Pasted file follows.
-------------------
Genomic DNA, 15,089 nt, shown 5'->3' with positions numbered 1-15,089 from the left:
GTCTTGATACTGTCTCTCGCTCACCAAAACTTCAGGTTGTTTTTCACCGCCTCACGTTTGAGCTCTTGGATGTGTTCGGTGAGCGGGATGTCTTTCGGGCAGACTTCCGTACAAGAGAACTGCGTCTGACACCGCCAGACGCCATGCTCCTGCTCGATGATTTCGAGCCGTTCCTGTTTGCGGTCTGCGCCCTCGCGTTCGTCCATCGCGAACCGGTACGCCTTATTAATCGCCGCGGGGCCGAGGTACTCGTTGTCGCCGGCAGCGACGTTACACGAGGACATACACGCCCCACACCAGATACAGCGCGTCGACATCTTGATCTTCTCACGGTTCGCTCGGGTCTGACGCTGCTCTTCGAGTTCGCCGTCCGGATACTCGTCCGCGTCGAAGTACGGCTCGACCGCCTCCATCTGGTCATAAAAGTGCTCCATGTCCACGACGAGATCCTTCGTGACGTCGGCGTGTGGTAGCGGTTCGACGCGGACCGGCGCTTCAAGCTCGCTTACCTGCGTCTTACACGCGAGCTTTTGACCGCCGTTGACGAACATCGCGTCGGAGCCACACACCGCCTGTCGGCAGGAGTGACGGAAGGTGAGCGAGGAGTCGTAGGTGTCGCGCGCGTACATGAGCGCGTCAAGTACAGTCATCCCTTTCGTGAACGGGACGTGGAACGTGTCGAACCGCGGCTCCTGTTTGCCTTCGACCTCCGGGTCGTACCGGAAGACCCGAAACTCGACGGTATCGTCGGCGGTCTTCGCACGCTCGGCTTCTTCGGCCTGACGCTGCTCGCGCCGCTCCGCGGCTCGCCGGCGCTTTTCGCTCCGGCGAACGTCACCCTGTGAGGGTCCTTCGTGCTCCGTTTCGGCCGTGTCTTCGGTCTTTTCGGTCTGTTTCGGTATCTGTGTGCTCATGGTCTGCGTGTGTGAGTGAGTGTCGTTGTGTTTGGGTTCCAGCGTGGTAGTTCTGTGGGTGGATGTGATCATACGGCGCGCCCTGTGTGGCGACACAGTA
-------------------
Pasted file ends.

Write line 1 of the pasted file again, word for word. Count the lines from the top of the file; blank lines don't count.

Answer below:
Genomic DNA, 15,089 nt, shown 5'->3' with positions numbered 1-15,089 from the left: